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Ingram v. Fond Du Lac County Department of Social Services

United States District Court, E.D. Wisconsin

February 15, 2019

DARNELL INGRAM, Plaintiff,
v.
FOND DU LAC COUNTY DEPARTMENT OF SOCIAL SERVICES, KAYLA POWERS, SUPERVISOR JESSICA, CATHY RIENHART, PATRICIA L., RICHARD W. GEDEMER, and SUE SCHWARTZ, Defendants.

          SCREENING ORDER

          William C. Griesbach, Chief Judge.

         Plaintiff Darnell Ingram, who was confined at Fond du Lac County Jail at the time of filing, filed a pro se complaint under 42 U.S.C. § 1983, alleging that his civil rights were violated. Along with his complaint, Ingram filed a motion for leave to proceed without prepayment of the filing fee and a copy of his prisoner trust account statement. In an order dated January 16, 2019, the court waived the initial partial filing fee and directed Ingram to notify the court within 21 days whether he wished to voluntarily dismiss this action to avoid the possibility of incurring a strike under 28 U.S.C. § 1915(g). On February 6, 2019, Ingram filed a motion for the release of documents related to several state court cases. On February 8, 2019, instead of notifying the court of his intent to dismiss this action, Ingram filed a motion to stay the case pending his receipt of free legal advice.

         Ingram's motions for the release of documents and to stay will be denied. Ingram's motion to release documents, to the extent it seeks to obtain discoverable material relevant to this action, will be denied as premature. If Ingram's complaint survives screening, he will be able to use the tools of discovery in the Federal Rules of Civil Procedure to gather facts relating to his claims. Now is not the appropriate time to request documents, as the court has not yet screened the complaint, and in any event, discovery requests are not to be served on the court. See Fed. R. Civ. P. 5(d). Regarding his motion to stay, Ingram chose to file this action while he was confined in Fond du Lac County Jail. He could have waited to file his complaint until his release on January 31, 2019, or he could have notified the court of his intent to withdraw this action. Either of these options would have allowed him to obtain legal advice and modify his complaint. Granting an indefinite stay would frustrate the court's obligation to screen his complaint “as soon as practicable after docketing, ” 28 U.S.C. § 1915A(a), and would only further delay this matter. Moreover, since the case will proceed, Ingram is free to continue to seek assistance of counsel and amend his complaint should counsel advise him to do so in the future. His motion to stay will therefore be denied, and his complaint will be screened.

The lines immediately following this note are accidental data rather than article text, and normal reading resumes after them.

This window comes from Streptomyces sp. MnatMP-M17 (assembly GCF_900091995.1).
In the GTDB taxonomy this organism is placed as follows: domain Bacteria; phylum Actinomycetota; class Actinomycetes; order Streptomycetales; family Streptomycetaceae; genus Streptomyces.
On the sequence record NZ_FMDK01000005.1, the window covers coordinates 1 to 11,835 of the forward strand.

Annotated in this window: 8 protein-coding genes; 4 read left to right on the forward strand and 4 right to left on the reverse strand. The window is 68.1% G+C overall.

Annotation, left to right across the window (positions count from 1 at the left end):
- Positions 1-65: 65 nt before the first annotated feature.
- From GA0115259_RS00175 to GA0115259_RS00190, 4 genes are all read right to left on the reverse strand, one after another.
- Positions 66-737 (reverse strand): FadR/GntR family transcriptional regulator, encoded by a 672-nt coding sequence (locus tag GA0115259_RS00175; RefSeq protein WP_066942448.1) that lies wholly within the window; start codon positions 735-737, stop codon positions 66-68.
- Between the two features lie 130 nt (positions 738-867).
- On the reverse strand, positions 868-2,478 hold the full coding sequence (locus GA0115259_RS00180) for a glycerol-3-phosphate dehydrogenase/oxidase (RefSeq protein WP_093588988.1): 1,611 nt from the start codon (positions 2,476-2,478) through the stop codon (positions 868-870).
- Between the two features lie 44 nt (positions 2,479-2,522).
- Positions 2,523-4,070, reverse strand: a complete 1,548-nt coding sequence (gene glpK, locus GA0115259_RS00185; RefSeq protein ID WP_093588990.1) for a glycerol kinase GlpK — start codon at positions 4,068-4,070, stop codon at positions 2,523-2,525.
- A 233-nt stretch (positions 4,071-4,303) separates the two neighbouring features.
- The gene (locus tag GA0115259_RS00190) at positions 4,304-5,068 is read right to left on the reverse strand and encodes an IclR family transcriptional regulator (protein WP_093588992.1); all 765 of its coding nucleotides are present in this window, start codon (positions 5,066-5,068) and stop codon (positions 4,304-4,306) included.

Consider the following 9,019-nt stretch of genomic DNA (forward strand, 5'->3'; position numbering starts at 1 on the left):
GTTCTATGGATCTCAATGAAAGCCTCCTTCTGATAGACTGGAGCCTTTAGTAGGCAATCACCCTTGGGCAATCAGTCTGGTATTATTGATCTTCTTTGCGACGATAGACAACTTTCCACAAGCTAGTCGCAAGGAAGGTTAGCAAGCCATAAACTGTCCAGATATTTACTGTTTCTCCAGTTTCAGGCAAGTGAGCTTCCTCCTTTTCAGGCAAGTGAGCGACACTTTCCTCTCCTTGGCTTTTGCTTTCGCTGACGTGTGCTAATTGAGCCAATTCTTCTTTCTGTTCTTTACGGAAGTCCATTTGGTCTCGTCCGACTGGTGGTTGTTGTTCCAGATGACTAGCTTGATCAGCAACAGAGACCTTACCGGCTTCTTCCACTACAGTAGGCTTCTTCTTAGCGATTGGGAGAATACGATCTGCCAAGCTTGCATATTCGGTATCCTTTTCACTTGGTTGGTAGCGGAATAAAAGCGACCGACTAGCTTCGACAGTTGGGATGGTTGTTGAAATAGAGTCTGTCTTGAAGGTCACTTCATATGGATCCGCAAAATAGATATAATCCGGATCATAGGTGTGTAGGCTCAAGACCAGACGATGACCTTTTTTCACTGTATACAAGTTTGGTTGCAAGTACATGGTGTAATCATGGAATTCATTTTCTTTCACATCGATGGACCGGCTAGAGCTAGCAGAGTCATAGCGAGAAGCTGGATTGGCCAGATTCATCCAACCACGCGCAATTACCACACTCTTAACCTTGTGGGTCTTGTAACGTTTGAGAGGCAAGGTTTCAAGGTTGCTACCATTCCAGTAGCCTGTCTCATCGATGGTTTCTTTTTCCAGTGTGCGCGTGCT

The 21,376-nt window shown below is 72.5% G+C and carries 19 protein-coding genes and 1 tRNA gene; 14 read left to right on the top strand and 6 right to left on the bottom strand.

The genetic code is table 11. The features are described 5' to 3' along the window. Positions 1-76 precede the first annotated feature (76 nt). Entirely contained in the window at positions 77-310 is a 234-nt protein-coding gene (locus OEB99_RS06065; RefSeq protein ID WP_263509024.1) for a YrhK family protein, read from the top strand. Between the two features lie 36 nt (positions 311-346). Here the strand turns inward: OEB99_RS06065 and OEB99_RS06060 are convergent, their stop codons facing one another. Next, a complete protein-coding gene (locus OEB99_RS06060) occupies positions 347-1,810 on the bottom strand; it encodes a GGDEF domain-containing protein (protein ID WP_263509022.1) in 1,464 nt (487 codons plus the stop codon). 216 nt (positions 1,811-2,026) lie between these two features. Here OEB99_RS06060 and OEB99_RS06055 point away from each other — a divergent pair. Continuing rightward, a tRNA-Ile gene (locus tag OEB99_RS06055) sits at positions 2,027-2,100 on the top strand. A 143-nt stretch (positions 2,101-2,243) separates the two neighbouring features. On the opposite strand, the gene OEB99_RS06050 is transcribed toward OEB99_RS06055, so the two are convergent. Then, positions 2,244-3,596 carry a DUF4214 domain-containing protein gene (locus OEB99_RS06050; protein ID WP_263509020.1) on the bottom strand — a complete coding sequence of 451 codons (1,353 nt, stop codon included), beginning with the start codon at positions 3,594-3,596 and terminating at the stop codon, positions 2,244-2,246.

Motion to Proceed without Prepayment of the Filing Fee